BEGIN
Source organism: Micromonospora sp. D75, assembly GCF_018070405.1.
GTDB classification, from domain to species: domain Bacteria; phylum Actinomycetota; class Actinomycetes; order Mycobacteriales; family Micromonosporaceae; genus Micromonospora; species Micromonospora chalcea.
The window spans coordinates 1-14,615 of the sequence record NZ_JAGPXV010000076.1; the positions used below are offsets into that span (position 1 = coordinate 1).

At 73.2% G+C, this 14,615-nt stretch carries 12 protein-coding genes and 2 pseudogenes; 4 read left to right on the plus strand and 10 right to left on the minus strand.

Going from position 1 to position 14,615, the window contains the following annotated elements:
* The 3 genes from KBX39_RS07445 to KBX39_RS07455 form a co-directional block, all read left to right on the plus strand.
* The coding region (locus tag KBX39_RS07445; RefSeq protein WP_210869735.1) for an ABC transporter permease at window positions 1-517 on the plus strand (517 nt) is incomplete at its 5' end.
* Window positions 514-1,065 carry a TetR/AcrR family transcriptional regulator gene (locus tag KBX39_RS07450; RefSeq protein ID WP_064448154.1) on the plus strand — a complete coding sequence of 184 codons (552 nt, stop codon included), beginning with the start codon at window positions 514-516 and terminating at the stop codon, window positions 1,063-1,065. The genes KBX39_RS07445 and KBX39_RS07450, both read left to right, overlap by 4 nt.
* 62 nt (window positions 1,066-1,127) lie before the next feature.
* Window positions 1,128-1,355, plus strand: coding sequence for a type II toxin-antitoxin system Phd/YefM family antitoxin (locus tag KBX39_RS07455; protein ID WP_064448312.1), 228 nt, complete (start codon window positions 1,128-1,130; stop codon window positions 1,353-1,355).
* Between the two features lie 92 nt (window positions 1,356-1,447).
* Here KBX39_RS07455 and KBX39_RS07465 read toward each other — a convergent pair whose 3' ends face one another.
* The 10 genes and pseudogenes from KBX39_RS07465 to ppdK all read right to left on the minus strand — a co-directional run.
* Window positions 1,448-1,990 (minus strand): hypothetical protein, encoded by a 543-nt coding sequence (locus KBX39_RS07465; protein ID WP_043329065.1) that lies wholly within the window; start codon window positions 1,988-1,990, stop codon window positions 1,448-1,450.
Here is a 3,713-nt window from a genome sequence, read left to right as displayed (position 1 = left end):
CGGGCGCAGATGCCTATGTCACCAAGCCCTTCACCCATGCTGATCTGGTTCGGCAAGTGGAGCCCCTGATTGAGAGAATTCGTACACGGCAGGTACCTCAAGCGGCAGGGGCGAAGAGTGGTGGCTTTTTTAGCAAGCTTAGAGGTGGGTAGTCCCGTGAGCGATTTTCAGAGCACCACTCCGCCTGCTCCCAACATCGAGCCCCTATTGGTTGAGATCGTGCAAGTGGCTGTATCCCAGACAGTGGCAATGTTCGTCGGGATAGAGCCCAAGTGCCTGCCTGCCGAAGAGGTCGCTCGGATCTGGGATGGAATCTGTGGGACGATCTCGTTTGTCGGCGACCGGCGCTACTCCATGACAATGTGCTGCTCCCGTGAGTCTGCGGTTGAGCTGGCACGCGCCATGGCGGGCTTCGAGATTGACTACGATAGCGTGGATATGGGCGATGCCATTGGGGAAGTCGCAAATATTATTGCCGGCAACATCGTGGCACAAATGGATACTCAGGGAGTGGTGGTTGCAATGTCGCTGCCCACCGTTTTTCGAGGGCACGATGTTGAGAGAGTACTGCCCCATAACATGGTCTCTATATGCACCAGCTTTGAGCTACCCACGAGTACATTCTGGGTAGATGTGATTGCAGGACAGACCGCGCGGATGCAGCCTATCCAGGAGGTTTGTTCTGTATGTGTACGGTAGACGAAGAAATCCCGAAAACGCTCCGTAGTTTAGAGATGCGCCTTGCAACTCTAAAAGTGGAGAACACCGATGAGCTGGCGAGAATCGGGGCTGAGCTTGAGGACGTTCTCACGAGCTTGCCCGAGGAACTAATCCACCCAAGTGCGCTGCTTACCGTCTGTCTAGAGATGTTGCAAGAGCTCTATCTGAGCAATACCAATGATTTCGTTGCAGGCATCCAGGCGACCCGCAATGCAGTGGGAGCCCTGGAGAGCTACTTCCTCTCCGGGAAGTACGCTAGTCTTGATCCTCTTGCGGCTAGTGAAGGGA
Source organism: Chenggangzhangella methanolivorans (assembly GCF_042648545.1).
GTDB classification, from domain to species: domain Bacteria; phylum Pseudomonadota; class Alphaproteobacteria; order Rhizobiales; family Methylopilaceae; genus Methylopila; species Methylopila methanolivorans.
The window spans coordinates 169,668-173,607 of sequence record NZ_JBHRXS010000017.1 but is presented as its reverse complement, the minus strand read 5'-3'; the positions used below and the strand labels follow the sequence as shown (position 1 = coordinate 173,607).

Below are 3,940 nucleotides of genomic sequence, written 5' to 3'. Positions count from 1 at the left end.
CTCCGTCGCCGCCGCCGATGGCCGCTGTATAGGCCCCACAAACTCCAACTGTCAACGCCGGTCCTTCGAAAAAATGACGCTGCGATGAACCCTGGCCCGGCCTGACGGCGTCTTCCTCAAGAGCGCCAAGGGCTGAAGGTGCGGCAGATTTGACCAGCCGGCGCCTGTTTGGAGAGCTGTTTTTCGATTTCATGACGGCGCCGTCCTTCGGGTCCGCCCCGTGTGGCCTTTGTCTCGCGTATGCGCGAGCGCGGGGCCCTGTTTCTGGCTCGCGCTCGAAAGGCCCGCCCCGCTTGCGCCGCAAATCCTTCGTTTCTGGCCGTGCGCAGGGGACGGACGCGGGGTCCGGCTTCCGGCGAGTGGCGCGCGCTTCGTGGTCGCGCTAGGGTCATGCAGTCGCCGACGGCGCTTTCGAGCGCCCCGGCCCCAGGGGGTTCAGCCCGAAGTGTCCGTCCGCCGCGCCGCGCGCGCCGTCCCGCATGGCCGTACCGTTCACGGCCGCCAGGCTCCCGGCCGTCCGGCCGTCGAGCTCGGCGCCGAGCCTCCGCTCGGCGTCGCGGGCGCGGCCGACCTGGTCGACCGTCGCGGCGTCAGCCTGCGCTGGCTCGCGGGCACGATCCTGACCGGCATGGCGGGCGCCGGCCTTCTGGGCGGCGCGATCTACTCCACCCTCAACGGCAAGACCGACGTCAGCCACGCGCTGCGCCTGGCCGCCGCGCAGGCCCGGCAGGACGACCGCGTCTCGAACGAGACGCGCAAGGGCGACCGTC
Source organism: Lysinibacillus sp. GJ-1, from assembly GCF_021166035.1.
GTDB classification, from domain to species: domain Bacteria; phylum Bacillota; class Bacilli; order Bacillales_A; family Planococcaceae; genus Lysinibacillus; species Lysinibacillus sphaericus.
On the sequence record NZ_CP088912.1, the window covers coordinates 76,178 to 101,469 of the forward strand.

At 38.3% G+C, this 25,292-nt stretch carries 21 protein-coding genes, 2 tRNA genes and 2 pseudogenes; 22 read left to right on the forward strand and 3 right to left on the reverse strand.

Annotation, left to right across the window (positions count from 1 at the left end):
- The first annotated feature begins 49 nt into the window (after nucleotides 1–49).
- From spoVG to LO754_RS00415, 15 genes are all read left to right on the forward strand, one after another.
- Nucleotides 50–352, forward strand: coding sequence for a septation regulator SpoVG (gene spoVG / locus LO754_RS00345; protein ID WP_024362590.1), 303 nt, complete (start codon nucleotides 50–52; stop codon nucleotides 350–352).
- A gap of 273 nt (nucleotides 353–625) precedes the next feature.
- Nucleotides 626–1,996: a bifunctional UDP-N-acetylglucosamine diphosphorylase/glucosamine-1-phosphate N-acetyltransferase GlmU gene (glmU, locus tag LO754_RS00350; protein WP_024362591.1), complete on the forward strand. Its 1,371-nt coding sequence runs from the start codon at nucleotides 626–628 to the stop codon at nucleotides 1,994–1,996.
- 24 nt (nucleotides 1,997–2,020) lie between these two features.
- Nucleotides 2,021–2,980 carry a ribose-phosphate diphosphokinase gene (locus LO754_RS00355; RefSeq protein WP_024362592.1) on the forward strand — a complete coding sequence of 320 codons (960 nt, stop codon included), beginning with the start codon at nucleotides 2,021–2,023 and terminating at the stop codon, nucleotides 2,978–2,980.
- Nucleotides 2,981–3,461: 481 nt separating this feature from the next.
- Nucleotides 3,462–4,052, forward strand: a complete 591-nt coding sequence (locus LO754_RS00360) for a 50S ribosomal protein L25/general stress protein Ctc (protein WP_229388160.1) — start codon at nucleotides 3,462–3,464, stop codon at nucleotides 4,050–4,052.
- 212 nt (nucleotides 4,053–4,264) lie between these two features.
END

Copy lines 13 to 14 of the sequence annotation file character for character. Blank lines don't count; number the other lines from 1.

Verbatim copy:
* The 10 genes and pseudogenes from KBX39_RS07465 to ppdK all read right to left on the minus strand — a co-directional run.
* Window positions 1,448-1,990 (minus strand): hypothetical protein, encoded by a 543-nt coding sequence (locus KBX39_RS07465; protein ID WP_043329065.1) that lies wholly within the window; start codon window positions 1,988-1,990, stop codon window positions 1,448-1,450.